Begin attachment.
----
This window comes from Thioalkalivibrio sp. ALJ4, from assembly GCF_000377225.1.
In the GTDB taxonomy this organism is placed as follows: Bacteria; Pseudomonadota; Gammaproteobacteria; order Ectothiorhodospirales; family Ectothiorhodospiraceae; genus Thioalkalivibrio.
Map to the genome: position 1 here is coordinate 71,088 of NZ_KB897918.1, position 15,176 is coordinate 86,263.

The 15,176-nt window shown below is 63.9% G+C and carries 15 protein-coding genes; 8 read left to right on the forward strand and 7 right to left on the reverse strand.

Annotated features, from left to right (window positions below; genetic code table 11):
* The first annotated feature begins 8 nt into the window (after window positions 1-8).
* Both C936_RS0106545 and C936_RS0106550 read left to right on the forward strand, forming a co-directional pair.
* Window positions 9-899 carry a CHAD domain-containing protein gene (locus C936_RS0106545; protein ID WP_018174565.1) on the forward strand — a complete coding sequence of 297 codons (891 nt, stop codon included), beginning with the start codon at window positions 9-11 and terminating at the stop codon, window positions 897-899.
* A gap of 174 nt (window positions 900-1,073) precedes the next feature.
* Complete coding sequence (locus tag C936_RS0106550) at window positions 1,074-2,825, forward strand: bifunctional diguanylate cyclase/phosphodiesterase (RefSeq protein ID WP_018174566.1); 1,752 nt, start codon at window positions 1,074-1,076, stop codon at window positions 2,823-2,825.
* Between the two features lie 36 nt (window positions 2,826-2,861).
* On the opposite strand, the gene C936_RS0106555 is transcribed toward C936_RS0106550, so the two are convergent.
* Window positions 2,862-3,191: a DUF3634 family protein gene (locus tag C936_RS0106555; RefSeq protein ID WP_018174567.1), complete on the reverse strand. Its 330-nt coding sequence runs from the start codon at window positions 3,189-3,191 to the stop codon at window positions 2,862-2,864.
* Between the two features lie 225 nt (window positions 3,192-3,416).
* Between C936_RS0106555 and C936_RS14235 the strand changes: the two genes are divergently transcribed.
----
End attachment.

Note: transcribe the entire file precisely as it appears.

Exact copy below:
This window comes from Thioalkalivibrio sp. ALJ4, from assembly GCF_000377225.1.
In the GTDB taxonomy this organism is placed as follows: Bacteria; Pseudomonadota; Gammaproteobacteria; order Ectothiorhodospirales; family Ectothiorhodospiraceae; genus Thioalkalivibrio.
Map to the genome: position 1 here is coordinate 71,088 of NZ_KB897918.1, position 15,176 is coordinate 86,263.

The 15,176-nt window shown below is 63.9% G+C and carries 15 protein-coding genes; 8 read left to right on the forward strand and 7 right to left on the reverse strand.

Annotated features, from left to right (window positions below; genetic code table 11):
* The first annotated feature begins 8 nt into the window (after window positions 1-8).
* Both C936_RS0106545 and C936_RS0106550 read left to right on the forward strand, forming a co-directional pair.
* Window positions 9-899 carry a CHAD domain-containing protein gene (locus C936_RS0106545; protein ID WP_018174565.1) on the forward strand — a complete coding sequence of 297 codons (891 nt, stop codon included), beginning with the start codon at window positions 9-11 and terminating at the stop codon, window positions 897-899.
* A gap of 174 nt (window positions 900-1,073) precedes the next feature.
* Complete coding sequence (locus tag C936_RS0106550) at window positions 1,074-2,825, forward strand: bifunctional diguanylate cyclase/phosphodiesterase (RefSeq protein ID WP_018174566.1); 1,752 nt, start codon at window positions 1,074-1,076, stop codon at window positions 2,823-2,825.
* Between the two features lie 36 nt (window positions 2,826-2,861).
* On the opposite strand, the gene C936_RS0106555 is transcribed toward C936_RS0106550, so the two are convergent.
* Window positions 2,862-3,191: a DUF3634 family protein gene (locus tag C936_RS0106555; RefSeq protein ID WP_018174567.1), complete on the reverse strand. Its 330-nt coding sequence runs from the start codon at window positions 3,189-3,191 to the stop codon at window positions 2,862-2,864.
* Between the two features lie 225 nt (window positions 3,192-3,416).
* Between C936_RS0106555 and C936_RS14235 the strand changes: the two genes are divergently transcribed.